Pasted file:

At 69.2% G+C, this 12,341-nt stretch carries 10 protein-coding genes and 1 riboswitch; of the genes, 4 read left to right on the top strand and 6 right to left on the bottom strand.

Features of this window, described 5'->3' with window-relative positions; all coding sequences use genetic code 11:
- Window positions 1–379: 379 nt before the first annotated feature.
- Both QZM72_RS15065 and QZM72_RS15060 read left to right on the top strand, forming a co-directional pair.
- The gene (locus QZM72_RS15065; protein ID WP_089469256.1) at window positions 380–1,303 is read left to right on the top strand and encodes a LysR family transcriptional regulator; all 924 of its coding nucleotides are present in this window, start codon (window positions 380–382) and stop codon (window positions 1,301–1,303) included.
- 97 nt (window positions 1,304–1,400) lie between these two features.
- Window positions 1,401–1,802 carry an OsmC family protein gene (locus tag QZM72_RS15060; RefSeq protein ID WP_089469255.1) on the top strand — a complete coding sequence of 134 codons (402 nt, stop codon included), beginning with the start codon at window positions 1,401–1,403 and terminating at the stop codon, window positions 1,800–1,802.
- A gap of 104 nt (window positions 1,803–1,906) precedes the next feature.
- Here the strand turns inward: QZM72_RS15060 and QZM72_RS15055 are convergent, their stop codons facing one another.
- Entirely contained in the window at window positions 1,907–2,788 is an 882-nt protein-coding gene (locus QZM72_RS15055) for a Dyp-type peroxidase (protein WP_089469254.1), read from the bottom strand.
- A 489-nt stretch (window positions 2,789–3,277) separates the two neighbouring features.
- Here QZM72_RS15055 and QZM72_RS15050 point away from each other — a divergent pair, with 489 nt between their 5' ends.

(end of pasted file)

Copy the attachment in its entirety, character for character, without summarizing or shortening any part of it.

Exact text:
At 69.2% G+C, this 12,341-nt stretch carries 10 protein-coding genes and 1 riboswitch; of the genes, 4 read left to right on the top strand and 6 right to left on the bottom strand.

Features of this window, described 5'->3' with window-relative positions; all coding sequences use genetic code 11:
- Window positions 1–379: 379 nt before the first annotated feature.
- Both QZM72_RS15065 and QZM72_RS15060 read left to right on the top strand, forming a co-directional pair.
- The gene (locus QZM72_RS15065; protein ID WP_089469256.1) at window positions 380–1,303 is read left to right on the top strand and encodes a LysR family transcriptional regulator; all 924 of its coding nucleotides are present in this window, start codon (window positions 380–382) and stop codon (window positions 1,301–1,303) included.
- 97 nt (window positions 1,304–1,400) lie between these two features.
- Window positions 1,401–1,802 carry an OsmC family protein gene (locus tag QZM72_RS15060; RefSeq protein ID WP_089469255.1) on the top strand — a complete coding sequence of 134 codons (402 nt, stop codon included), beginning with the start codon at window positions 1,401–1,403 and terminating at the stop codon, window positions 1,800–1,802.
- A gap of 104 nt (window positions 1,803–1,906) precedes the next feature.
- Here the strand turns inward: QZM72_RS15060 and QZM72_RS15055 are convergent, their stop codons facing one another.
- Entirely contained in the window at window positions 1,907–2,788 is an 882-nt protein-coding gene (locus QZM72_RS15055) for a Dyp-type peroxidase (protein WP_089469254.1), read from the bottom strand.
- A 489-nt stretch (window positions 2,789–3,277) separates the two neighbouring features.
- Here QZM72_RS15055 and QZM72_RS15050 point away from each other — a divergent pair, with 489 nt between their 5' ends.